A MAN has been reunited with a clock that belonged to his grandfather ... seven years after it was stolen.

Paul Janes and his wife Annette returned home from a night away on January 15, 2015, to find numerous rooms in the house had been ransacked and the clock missing.

The clock had been presented to Paul’s grandfather, Leonard King, for assisting a police officer from Maidstone Borough Police with the arrest of two violent prisoners on Boxing Day in 1925.

The couple, from Battle, reported the burglary to police but the case was filed after an investigation found no viable lines of enquiry.

The Argus: The clock was presented to Paul's grandfather after assisting police with the arrest of two violent prisonersThe clock was presented to Paul's grandfather after assisting police with the arrest of two violent prisoners

A few years later, the clock turned up at a boot sale in the village of Ford, near Littlehampton, where it was purchased. It changed hands again after being listed on eBay.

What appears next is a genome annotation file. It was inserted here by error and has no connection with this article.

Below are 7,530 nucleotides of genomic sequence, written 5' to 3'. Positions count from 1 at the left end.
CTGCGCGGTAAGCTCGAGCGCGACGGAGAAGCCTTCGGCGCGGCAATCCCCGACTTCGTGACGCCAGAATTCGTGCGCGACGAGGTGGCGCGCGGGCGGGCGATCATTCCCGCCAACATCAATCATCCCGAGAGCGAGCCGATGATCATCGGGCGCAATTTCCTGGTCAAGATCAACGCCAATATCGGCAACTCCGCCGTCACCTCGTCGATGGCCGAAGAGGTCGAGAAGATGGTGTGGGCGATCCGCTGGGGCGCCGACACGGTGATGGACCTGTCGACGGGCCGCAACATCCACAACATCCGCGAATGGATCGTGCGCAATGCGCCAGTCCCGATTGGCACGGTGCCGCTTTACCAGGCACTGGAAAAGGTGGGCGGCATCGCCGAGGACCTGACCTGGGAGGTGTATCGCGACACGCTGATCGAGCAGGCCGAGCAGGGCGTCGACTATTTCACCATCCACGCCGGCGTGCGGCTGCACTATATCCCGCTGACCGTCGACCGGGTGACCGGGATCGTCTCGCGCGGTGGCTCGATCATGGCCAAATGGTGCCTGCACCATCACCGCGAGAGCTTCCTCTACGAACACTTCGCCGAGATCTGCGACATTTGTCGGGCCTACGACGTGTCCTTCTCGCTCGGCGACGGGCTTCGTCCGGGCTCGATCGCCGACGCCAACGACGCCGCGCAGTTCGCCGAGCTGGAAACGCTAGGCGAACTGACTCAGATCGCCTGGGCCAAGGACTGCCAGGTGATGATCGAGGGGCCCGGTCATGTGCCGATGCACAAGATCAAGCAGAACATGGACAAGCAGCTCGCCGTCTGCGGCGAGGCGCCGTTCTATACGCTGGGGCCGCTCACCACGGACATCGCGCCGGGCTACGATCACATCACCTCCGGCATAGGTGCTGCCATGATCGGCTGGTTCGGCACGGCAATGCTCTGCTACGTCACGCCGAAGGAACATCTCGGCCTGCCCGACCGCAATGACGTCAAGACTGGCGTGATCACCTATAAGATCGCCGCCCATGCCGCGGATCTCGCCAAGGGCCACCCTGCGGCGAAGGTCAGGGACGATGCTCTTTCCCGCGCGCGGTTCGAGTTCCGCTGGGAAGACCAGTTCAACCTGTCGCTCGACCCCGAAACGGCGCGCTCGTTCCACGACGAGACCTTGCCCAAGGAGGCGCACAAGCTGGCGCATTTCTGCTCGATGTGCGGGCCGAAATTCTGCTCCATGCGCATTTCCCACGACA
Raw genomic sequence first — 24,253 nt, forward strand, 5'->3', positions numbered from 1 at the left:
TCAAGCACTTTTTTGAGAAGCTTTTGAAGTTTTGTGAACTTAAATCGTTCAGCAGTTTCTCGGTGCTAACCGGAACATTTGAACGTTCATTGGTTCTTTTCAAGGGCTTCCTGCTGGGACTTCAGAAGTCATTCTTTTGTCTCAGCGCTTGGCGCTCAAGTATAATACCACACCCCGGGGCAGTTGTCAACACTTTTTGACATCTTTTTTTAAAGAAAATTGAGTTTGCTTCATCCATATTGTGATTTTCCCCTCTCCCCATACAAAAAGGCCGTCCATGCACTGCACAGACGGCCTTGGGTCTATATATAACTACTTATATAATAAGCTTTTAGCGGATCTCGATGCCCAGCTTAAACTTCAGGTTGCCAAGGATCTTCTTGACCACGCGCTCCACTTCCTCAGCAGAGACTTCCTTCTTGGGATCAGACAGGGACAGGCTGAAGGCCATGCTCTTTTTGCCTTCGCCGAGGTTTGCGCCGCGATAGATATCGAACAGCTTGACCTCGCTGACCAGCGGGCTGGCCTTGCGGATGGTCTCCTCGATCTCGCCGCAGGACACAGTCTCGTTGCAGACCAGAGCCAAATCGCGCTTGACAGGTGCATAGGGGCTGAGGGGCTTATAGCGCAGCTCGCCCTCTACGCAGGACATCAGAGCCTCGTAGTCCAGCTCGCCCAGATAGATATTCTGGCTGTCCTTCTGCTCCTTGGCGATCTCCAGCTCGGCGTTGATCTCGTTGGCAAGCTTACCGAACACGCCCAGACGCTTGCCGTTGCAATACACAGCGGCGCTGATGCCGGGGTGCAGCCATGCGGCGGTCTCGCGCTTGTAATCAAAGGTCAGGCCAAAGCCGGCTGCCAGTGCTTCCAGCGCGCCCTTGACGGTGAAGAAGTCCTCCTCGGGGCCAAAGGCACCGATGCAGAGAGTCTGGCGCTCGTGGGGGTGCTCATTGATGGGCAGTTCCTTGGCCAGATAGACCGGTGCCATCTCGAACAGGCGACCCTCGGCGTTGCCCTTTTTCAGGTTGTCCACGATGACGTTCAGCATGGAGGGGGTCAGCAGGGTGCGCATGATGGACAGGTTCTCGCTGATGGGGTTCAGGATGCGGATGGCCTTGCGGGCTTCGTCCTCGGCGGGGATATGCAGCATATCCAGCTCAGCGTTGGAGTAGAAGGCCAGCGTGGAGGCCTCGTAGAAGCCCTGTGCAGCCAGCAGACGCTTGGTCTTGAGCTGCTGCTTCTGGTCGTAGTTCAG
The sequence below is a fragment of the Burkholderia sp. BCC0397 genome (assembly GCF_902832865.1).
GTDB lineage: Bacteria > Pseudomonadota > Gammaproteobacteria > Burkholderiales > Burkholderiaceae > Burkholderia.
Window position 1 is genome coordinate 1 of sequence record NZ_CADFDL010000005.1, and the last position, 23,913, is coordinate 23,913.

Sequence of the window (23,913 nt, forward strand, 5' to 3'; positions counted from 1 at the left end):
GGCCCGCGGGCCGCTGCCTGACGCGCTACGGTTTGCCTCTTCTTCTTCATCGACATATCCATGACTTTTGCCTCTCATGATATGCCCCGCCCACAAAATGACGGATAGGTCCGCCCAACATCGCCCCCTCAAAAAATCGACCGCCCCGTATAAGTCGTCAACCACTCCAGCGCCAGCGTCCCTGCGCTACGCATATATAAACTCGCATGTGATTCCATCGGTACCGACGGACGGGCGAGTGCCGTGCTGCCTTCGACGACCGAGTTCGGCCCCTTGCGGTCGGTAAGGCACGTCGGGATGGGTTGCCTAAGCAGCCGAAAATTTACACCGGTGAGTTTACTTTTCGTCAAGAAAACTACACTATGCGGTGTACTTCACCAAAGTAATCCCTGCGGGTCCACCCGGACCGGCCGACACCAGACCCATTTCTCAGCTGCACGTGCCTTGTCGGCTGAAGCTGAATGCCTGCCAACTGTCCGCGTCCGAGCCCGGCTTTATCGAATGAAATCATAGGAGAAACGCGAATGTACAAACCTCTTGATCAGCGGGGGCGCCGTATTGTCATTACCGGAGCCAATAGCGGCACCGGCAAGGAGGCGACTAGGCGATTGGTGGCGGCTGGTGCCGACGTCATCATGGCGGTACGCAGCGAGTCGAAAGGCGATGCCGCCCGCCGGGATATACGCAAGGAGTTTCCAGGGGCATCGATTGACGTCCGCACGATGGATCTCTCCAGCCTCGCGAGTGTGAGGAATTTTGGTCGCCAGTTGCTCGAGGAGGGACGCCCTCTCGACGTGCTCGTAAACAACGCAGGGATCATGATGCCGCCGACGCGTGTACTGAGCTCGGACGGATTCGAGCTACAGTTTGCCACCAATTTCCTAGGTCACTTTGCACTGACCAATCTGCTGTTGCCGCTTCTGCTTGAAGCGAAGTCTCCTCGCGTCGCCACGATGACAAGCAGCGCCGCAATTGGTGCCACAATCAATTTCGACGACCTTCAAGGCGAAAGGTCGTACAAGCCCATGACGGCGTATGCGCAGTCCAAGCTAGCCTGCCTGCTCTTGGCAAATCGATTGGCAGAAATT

The bidder, who wished to remain anonymous, spotted the listing and undertook some research after reading the clock’s personalised plaque and feeling concerned that such a personal possession would not have been sold legitimately.

The Argus: The personalised plaque on the clockThe personalised plaque on the clock

After doing some research, he found an article in The Argus about the burglary and contacted Sussex Police. Detectives from Hastings CID then contacted Paul and Annette to tell them the clock had been located.

Paul said: “I was absolutely astonished and delighted. I never expected to see it again.

“I am so grateful to the finder, who would only let me cover his purchase fee on the understanding that he could donate it to a firefighters’ benevolent fund, as he was an ex-Metropolitan firefighter who retired some years ago.”

Detective Sergeant Chris Milner said he was “delighted” to be able to reunite the clock to Paul.

He said: “It also shows the vital importance of police actions, such as listing items on property databases and publicising such crimes in the media, in the hope that one day they will be identified and returned.”